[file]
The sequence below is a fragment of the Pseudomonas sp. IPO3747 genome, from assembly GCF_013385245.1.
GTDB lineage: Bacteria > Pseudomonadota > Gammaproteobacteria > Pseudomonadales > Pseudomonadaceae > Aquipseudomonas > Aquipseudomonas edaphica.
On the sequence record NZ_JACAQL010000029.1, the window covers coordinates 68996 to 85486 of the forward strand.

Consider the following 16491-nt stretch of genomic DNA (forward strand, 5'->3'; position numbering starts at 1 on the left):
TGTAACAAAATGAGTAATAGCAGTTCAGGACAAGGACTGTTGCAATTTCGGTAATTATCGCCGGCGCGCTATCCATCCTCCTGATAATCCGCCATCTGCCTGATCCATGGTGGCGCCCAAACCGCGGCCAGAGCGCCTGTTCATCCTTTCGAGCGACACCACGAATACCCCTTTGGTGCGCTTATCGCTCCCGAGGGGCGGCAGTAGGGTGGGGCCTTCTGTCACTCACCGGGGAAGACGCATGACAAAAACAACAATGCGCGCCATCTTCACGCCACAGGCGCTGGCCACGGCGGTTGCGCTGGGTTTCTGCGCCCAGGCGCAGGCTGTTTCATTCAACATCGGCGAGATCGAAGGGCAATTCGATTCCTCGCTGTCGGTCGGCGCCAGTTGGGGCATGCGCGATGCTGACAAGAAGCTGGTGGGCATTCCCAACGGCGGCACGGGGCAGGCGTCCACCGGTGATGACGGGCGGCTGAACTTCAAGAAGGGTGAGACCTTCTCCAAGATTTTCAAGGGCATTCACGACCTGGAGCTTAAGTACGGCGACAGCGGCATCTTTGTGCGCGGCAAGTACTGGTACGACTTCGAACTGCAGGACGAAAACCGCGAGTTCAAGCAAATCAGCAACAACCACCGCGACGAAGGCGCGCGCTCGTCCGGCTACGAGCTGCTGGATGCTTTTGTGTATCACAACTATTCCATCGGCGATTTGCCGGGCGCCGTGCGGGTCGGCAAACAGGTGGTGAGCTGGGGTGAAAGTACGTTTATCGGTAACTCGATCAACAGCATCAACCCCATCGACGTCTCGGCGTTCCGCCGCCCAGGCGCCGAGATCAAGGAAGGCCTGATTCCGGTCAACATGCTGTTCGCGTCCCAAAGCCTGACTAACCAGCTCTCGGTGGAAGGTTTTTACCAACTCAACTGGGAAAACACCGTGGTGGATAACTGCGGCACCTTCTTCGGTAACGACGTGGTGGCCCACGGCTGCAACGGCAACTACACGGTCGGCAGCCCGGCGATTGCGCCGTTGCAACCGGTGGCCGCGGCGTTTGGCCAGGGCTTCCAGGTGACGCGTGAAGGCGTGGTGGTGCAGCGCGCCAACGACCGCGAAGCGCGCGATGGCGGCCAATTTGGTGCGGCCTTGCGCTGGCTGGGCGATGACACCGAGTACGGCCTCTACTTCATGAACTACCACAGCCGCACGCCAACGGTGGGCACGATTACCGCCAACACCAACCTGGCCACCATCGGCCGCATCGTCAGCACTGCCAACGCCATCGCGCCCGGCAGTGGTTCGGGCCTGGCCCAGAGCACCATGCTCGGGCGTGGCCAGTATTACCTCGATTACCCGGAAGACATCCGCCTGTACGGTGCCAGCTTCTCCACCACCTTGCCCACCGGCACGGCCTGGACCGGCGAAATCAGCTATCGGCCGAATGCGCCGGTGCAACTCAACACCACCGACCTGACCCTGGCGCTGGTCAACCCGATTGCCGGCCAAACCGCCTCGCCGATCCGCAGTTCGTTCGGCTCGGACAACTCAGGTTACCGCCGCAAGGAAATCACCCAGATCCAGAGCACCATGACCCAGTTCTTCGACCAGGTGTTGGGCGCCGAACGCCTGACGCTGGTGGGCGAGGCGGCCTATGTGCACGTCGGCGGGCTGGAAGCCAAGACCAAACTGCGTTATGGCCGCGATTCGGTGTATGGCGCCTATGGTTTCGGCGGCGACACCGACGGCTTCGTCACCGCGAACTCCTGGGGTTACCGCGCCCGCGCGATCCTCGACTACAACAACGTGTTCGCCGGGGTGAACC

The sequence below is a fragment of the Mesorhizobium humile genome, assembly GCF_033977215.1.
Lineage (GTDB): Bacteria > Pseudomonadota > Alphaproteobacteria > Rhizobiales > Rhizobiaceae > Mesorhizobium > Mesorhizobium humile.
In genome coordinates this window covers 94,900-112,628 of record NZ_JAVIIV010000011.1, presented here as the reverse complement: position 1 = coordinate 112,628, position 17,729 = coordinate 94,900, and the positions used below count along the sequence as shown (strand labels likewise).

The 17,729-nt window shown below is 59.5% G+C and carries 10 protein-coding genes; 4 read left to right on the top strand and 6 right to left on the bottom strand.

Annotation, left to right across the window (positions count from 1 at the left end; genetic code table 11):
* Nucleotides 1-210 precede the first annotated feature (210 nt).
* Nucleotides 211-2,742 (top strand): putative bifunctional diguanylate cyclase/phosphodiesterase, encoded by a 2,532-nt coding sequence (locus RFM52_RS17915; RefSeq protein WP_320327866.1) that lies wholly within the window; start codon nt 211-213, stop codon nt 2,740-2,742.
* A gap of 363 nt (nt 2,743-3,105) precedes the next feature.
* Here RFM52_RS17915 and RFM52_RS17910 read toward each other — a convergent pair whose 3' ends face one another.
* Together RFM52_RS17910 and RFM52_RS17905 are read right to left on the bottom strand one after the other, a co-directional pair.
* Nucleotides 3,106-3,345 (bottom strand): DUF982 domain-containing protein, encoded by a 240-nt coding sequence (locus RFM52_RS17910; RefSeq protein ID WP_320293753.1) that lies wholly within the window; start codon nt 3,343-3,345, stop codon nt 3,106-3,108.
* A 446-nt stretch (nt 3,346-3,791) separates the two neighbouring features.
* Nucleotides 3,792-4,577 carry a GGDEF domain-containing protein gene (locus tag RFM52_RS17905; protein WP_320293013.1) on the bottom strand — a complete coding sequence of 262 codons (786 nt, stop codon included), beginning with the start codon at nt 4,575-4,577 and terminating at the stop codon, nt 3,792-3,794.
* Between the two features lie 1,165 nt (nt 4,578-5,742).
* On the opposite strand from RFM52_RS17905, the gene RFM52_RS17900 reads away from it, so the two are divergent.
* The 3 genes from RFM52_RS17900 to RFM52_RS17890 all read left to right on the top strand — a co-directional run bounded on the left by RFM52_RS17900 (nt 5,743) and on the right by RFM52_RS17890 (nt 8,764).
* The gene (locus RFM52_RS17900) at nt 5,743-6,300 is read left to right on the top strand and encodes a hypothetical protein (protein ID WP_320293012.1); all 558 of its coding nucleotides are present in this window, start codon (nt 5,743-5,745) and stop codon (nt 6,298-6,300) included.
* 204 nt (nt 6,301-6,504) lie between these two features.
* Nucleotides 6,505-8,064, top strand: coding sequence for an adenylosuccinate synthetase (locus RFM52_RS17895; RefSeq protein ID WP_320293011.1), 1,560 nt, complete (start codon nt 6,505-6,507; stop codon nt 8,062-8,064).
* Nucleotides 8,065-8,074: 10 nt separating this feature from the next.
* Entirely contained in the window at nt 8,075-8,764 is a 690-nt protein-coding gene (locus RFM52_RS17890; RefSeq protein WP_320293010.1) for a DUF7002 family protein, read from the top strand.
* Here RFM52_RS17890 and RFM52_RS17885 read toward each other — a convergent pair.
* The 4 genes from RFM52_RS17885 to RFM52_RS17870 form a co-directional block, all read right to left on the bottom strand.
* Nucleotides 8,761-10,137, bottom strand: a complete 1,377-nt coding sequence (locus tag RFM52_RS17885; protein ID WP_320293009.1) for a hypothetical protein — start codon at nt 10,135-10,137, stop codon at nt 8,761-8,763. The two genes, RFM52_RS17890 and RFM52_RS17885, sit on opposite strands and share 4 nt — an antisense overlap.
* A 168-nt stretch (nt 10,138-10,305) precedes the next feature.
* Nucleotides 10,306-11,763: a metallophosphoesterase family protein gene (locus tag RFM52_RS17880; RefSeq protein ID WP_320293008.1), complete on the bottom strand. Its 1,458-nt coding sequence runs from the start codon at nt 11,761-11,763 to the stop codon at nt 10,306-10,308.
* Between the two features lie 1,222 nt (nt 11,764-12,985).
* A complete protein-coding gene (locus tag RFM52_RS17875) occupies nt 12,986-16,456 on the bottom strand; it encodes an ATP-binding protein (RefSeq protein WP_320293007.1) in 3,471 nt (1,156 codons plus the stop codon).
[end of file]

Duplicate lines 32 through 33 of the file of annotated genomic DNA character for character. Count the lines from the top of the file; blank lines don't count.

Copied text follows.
* Between the two features lie 1,222 nt (nt 11,764-12,985).
* A complete protein-coding gene (locus tag RFM52_RS17875) occupies nt 12,986-16,456 on the bottom strand; it encodes an ATP-binding protein (RefSeq protein WP_320293007.1) in 3,471 nt (1,156 codons plus the stop codon).